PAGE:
Clinical Issues: Language Intervention Considerations for Children With Mental Retardation and Developmental Disabilities The ASHA Technical Report entitled Principles for Speech-Language Pathologists Serving Persons With Mental Retardation/Developmental Disabilities (MR/DD) and Guidelines document outline a number of principles that bear directly on language intervention issues for children with MR/DD (ASHA, 2005a, 2005b). This paper highlights a number of those principles and discusses their implications ... Clinical Issues
Clinical Issues  |   October 01, 2006
Clinical Issues: Language Intervention Considerations for Children With Mental Retardation and Developmental Disabilities
Author Affiliations & Notes
  • Howard Goldstein
    Department of Communication Disorders, Florida State University, Tallahassee, FL
Article Information
Special Populations / Language Disorders / Clinical Issues
Clinical Issues   |   October 01, 2006
Clinical Issues: Language Intervention Considerations for Children With Mental Retardation and Developmental Disabilities
SIG 1 Perspectives on Language Learning and Education, October 2006, Vol. 13, 21-26. doi:10.1044/lle13.3.21
SIG 1 Perspectives on Language Learning and Education, October 2006, Vol. 13, 21-26. doi:10.1044/lle13.3.21
The ASHA Technical Report entitled Principles for Speech-Language Pathologists Serving Persons With Mental Retardation/Developmental Disabilities (MR/DD) and Guidelines document outline a number of principles that bear directly on language intervention issues for children with MR/DD (ASHA, 2005a, 2005b). This paper highlights a number of those principles and discusses their implications for providing intervention services to children with MR/DD.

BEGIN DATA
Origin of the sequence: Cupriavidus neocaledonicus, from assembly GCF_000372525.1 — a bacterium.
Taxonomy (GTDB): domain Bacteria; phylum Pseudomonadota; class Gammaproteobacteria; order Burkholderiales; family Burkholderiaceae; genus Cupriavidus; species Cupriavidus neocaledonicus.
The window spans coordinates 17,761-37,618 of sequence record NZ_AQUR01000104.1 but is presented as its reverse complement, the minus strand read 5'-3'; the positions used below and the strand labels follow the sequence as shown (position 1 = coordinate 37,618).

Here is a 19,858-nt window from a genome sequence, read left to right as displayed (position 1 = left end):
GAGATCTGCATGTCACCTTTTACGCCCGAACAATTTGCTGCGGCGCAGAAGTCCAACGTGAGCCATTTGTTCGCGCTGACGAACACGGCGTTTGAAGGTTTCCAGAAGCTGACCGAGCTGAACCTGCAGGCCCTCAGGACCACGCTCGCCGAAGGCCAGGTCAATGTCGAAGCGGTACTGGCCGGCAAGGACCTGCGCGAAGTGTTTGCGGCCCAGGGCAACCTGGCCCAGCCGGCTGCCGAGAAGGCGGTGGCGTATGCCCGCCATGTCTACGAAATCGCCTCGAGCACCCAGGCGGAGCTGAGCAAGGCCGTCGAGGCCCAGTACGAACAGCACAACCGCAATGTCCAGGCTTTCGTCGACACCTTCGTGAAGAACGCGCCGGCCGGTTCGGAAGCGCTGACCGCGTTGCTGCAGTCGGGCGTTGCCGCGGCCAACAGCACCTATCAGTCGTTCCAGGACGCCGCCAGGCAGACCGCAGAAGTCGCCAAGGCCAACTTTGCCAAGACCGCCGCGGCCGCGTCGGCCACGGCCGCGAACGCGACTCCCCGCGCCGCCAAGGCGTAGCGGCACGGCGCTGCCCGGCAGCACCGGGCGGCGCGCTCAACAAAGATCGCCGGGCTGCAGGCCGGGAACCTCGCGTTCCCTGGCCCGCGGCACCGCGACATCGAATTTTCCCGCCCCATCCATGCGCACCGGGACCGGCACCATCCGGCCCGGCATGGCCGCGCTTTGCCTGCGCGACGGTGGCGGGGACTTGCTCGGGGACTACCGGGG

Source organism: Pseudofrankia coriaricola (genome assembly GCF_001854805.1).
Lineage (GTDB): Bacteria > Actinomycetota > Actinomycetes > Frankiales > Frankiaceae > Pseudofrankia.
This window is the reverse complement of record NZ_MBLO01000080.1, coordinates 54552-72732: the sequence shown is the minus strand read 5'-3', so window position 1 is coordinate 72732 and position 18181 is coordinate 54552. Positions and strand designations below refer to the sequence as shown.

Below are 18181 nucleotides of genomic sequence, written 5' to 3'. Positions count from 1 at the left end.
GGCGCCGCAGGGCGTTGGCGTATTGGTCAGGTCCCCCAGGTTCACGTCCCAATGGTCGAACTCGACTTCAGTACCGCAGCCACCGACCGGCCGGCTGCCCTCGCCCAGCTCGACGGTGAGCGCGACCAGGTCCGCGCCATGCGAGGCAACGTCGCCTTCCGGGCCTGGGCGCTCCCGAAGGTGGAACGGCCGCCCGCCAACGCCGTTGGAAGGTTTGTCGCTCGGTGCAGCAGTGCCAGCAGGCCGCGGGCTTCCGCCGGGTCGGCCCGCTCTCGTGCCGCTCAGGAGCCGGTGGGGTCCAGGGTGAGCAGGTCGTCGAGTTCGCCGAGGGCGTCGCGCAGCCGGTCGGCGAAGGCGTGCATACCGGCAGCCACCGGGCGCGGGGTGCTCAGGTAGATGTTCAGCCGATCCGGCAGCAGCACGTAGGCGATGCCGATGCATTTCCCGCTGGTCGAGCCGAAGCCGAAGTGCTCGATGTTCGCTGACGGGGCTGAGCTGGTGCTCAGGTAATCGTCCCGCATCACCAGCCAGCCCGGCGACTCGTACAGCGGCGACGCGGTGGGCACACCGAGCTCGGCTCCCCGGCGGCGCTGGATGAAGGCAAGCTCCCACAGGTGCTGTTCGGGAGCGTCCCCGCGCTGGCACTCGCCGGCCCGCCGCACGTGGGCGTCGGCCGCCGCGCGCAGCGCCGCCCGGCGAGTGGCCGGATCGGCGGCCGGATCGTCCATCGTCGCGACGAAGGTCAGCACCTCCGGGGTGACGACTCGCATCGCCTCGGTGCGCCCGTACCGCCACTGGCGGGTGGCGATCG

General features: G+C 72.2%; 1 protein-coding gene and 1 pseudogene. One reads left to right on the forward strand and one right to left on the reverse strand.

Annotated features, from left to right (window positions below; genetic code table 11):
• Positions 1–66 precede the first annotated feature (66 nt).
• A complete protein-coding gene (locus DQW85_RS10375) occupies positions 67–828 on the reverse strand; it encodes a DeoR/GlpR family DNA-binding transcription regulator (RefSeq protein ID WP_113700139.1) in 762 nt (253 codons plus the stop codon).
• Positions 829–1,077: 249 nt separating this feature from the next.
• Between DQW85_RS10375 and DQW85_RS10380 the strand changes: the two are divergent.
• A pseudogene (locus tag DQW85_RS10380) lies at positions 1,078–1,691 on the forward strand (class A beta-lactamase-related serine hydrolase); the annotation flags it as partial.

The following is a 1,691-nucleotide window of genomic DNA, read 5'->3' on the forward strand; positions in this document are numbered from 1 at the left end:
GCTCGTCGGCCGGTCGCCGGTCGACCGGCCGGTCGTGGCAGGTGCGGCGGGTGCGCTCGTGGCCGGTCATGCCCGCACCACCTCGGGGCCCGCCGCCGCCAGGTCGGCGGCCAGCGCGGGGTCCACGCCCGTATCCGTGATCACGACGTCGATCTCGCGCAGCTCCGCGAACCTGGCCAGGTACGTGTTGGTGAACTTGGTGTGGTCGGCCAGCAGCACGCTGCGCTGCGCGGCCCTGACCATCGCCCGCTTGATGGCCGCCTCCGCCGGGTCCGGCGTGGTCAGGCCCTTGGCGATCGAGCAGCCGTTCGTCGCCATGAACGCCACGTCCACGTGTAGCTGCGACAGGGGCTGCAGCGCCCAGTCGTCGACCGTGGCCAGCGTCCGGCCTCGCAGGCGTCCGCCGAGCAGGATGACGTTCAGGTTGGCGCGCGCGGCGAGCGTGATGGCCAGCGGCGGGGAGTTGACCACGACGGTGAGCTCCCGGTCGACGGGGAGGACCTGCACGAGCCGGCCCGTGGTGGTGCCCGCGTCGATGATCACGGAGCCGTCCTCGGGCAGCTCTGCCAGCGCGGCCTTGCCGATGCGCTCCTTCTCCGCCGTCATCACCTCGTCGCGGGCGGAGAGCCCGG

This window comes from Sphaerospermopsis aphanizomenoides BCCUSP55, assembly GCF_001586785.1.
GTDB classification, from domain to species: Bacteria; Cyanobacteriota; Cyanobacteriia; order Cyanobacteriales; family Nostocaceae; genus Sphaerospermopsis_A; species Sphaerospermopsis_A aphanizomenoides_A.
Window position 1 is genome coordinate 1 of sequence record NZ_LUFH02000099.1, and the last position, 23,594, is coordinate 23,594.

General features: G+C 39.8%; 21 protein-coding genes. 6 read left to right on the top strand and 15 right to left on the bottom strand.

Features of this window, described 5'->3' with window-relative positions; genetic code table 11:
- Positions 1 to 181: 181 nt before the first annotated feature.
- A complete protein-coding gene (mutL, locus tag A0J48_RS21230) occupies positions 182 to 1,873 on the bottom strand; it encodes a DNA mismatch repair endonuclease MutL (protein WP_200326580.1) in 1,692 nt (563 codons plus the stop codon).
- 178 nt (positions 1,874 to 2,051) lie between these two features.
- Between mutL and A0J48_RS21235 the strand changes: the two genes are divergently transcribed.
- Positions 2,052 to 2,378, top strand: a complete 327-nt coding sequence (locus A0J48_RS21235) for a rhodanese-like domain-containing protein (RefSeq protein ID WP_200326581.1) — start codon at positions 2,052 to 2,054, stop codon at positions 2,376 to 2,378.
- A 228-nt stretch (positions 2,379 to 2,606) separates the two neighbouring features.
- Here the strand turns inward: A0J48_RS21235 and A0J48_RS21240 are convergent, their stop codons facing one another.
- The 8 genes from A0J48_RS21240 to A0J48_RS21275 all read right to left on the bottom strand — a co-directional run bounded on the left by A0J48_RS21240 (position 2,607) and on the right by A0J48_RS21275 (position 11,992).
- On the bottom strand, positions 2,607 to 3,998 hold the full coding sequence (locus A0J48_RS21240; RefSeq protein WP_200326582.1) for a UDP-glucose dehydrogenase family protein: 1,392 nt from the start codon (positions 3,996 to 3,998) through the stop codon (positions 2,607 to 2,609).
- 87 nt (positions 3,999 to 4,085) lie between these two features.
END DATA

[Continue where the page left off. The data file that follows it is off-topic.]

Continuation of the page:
Individuals with MR/DD of all ages are eligible for SLP services when enhancement of communication skills is needed to function effectively in their everyday lives, regardless of age or cognitive level relative to communication abilities.
Certainly, the central issue when considering language intervention for children with MR/DD is access and eligibility. As implied in this principle, eligibility for SLP intervention services has been a thorny issue. Historically, intervention services often have been denied based on arbitrary criteria such as age or cognitive level (National Joint Committee for the Communications Needs of Persons with Severe Disabilities, 2003a, 2003b; Whitney-Thomas, Timmons, Gilmore, & Thomas, 1999). “Cognitive referencing” is perhaps the most unfortunate myth that has operated in our field to deny potentially beneficial services. In many school districts today, SLPs are not allowed to include persons with mental retardation on their active caseloads if measured language skills are commensurate with measured cognitive level. As many as 31 state education departments require SLPs to consider a child’s IQ score as well as language performance in determining eligibility (Casby, 1992). This eligibility framework of “cognitive referencing” rests on the assumption that language skills cannot improve beyond cognitive ability.
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